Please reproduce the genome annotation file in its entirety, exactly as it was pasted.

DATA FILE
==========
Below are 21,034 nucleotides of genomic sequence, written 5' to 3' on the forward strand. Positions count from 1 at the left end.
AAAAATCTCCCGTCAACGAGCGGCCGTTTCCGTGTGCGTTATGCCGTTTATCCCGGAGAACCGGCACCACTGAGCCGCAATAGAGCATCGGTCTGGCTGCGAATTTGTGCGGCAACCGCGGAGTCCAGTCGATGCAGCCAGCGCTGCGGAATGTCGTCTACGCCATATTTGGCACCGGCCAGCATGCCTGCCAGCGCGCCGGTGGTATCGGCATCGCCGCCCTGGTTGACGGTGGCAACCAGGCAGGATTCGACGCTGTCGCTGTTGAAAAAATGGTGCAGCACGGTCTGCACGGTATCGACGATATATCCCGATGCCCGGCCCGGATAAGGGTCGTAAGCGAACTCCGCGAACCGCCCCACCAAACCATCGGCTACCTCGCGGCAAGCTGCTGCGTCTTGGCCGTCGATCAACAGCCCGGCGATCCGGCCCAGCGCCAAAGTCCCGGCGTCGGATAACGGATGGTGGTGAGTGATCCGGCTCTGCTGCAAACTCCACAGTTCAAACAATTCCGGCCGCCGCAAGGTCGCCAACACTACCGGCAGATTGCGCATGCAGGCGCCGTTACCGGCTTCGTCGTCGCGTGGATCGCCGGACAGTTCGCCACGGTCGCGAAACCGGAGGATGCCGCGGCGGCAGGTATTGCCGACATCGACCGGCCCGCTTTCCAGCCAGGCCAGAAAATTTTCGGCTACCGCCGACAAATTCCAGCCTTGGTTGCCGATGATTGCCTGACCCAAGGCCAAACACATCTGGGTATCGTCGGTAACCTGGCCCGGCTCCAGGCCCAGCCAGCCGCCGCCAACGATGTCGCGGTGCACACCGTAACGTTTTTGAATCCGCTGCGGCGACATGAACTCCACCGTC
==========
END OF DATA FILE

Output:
Below are 21,034 nucleotides of genomic sequence, written 5' to 3' on the forward strand. Positions count from 1 at the left end.
AAAAATCTCCCGTCAACGAGCGGCCGTTTCCGTGTGCGTTATGCCGTTTATCCCGGAGAACCGGCACCACTGAGCCGCAATAGAGCATCGGTCTGGCTGCGAATTTGTGCGGCAACCGCGGAGTCCAGTCGATGCAGCCAGCGCTGCGGAATGTCGTCTACGCCATATTTGGCACCGGCCAGCATGCCTGCCAGCGCGCCGGTGGTATCGGCATCGCCGCCCTGGTTGACGGTGGCAACCAGGCAGGATTCGACGCTGTCGCTGTTGAAAAAATGGTGCAGCACGGTCTGCACGGTATCGACGATATATCCCGATGCCCGGCCCGGATAAGGGTCGTAAGCGAACTCCGCGAACCGCCCCACCAAACCATCGGCTACCTCGCGGCAAGCTGCTGCGTCTTGGCCGTCGATCAACAGCCCGGCGATCCGGCCCAGCGCCAAAGTCCCGGCGTCGGATAACGGATGGTGGTGAGTGATCCGGCTCTGCTGCAAACTCCACAGTTCAAACAATTCCGGCCGCCGCAAGGTCGCCAACACTACCGGCAGATTGCGCATGCAGGCGCCGTTACCGGCTTCGTCGTCGCGTGGATCGCCGGACAGTTCGCCACGGTCGCGAAACCGGAGGATGCCGCGGCGGCAGGTATTGCCGACATCGACCGGCCCGCTTTCCAGCCAGGCCAGAAAATTTTCGGCTACCGCCGACAAATTCCAGCCTTGGTTGCCGATGATTGCCTGACCCAAGGCCAAACACATCTGGGTATCGTCGGTAACCTGGCCCGGCTCCAGGCCCAGCCAGCCGCCGCCAACGATGTCGCGGTGCACACCGTAACGTTTTTGAATCCGCTGCGGCGACATGAACTCCACCGTC